Most recipes for sweet and sour pork/chicken I see include pineapple example.

But what if someone does not like pineapple?

What are candidate substitutes?

Do they necessarily need to be fruits?

What purpose/taste-component does the pineapple serve?

  • 3
    Does the person in question generally like sweet and sour pork/chicken? If so, you probably don't need a substitute. Very often, people who don't like a particular ingredient actually like things that contain it, especially if it's something like this, where it's not apparent in the final dish.
    – Cascabel
    May 22, 2013 at 1:10
  • @Cascabel, the only thing I know is that one of the things they dislike is pineapple. I would like to make sweet and sour pork if possible cause I like it.
    – Vass
    May 22, 2013 at 11:07
  • 1
    Honestly, if no one had told me, I wouldn't have known pineapples were in sweet and sour sauce.
    – Jay
    May 22, 2013 at 14:50
  • 3
    @Vass Well, we obviously don't know how much they dislike it, but... as Jay said, most people don't even know it's in there if they've eaten it. On top of that, one of the main reasons a lot of people dislike pineapple is the texture, so if it's pureed, it may be a nonissue. Whether or not you can get away with it depends on your friend! (My favorite example is serving a pureed sauce containing onions to someone who hates onions.)
    – Cascabel
    May 23, 2013 at 2:03
  • 4
    Make sure the issue is taste preference and not a food allergy! I am allergic to pineapple and kiwi. I ended up nearly hospitalized because someone made a "fruit glaze" chicken and I didn't think to ask what the fruit was. It annoys people when I ask about ingredients but all too often there's a garnish or ingredient that wasn't listed and I have to send it back.
    – user29041
    Nov 2, 2014 at 19:46

7 Answers 7


The recipe title kind of answers the question--it is the sweet, and some of the sour. Pineapple also has a good firmness. Note that all of the below is speculation, as this is a most unusual substitution request, so I haven't tried any of this.

Fruit will best serve the role of both tart and sour, so almost every reasonable substitute is going to be fruit.

You have indicated you don't like the flavor of pineapple, which for your goal, is probably good as nothing else will provide that distinctive flavor. While my first choice would be to not make this recipe, where you don't enjoy one of the signature ingredients, if you do, then you want something that:

  • Has a good body and mouth feel the way pineapple does, even after the pureeing called for in the cited recipe
  • A floral, complex flavor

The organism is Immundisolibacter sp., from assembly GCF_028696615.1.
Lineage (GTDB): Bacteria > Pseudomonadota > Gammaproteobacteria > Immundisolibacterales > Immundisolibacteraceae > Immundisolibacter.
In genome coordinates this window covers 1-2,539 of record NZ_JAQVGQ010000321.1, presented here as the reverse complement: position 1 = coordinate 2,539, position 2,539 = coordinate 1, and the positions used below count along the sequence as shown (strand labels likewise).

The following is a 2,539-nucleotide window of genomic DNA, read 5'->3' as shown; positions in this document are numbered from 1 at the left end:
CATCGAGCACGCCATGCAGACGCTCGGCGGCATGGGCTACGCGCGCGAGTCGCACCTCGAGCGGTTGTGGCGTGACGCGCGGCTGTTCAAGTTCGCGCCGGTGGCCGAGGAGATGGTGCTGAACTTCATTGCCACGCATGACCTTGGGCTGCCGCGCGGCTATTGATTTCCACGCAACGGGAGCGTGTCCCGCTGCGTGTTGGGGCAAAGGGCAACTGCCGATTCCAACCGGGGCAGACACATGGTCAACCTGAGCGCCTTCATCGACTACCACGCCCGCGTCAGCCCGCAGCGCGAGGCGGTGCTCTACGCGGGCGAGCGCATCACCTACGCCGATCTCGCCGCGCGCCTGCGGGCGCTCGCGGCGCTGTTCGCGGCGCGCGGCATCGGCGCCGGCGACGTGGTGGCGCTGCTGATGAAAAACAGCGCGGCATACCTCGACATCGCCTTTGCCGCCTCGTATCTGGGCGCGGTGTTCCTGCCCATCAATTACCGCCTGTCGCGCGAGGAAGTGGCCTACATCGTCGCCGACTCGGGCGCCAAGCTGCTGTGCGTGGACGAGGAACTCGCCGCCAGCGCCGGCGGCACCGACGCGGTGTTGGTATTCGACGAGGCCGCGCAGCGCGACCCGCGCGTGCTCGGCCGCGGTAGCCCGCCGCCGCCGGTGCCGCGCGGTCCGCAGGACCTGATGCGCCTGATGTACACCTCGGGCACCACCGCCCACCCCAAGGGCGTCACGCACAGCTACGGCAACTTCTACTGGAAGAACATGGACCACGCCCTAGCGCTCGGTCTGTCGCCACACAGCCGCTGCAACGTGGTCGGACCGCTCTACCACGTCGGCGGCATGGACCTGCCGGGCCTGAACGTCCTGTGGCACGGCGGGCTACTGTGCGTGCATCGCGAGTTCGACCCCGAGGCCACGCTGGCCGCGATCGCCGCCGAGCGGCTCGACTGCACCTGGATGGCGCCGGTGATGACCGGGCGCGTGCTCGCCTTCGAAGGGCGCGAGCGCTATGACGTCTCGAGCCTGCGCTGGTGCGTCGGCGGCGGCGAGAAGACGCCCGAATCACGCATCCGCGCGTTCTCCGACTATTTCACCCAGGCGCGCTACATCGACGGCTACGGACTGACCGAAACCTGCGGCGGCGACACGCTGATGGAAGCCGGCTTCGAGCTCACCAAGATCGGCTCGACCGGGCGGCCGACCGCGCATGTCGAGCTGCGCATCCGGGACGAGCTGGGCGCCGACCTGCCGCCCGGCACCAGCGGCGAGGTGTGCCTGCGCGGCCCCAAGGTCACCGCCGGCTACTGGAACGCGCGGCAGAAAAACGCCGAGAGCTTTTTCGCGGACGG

• Something sweet and tart

In the recipe you cite, the pineapple is canned, so you are not losing its enzymatic action, as the enzymes in the pineapple were deactivated by the heat during the canning process.

What comes first to my mind is mango, perhaps with a mixture of lime and orange juice to replace the acidity of the pineapple juice, and maybe a touch of sugar to balance the flavor. You will have to find the right balance, depending on your particular fruit--you may want extra acidity from lemon juice, even, or perhaps extra sugar. I would use something that adds complexity like brown sugar or turbadino depending on where you live if it is needed.

If you try this, however, you will be inventing essentially a new dish, and will have to work out how long to cook the mixture.

Another more radical choice would be canned peaches, perhaps using some of their syrup for sweetness, and again, lemon or lime juice mixed with orange juice for the acidity. This will probably be even more divergent, but peaches have a good floral complexity, and with enough lemon juice, you should be able to find the sweet/sour balance. Of course, this would be far from authentic.

  • Mango would provide some enzymatic action too, unless it's also canned. May 22, 2013 at 10:06
  • 1
    I'd suggest tinned mandarins/tangerines. May 22, 2013 at 11:14
  • @PeterTaylor With the cooking method in the recipe given, the enzymes in the mango would be deactivated.
    – SAJ14SAJ
    May 22, 2013 at 12:44

To my mind the pineapple serves two purposes - to provide (some of) the sweetness of the dish, and to provide an interesting texture.

Adding some orange juice works well for the sweet flavour, but pieces of orange would not be the right texture. I find slices of water chestnut and bamboo shoot give a good texture combination to replace the pineapple chunks.


Canned lychee works really well, it is sweet, slightly floral and has a distinct texture that stays relatively firm during cooking.

There is a KAPOW (technical term for zowee) factor to the pineapple that really can't be duplicated.

Canned mandarin slice work well too, but they don't stand up to heat very well, need to be added at the very end.

The juice from both work well in the sweet component for a sweet and sour sauce.


Canned Mandarin Oranges might work for some recipes that are cold or room temperature. Once cut the have a similar texture & the juice is similar to pineapple juice and that would probably work in most recipes.


From personal experience of not having canned/fresh pineapples in the kitchen, I just used a bit of lemon juice and an orange cut into large chunks.


Peaches- apricots- oranges or juice- pineapple juice instead of chunks-


Chinese plum sweet & sour mix is one of my favorites. You can find recipes online. Also mango with a dose of red cane rum in it, but made about the same as plum. Use sweet, ripe to slightly overripe mangoes.


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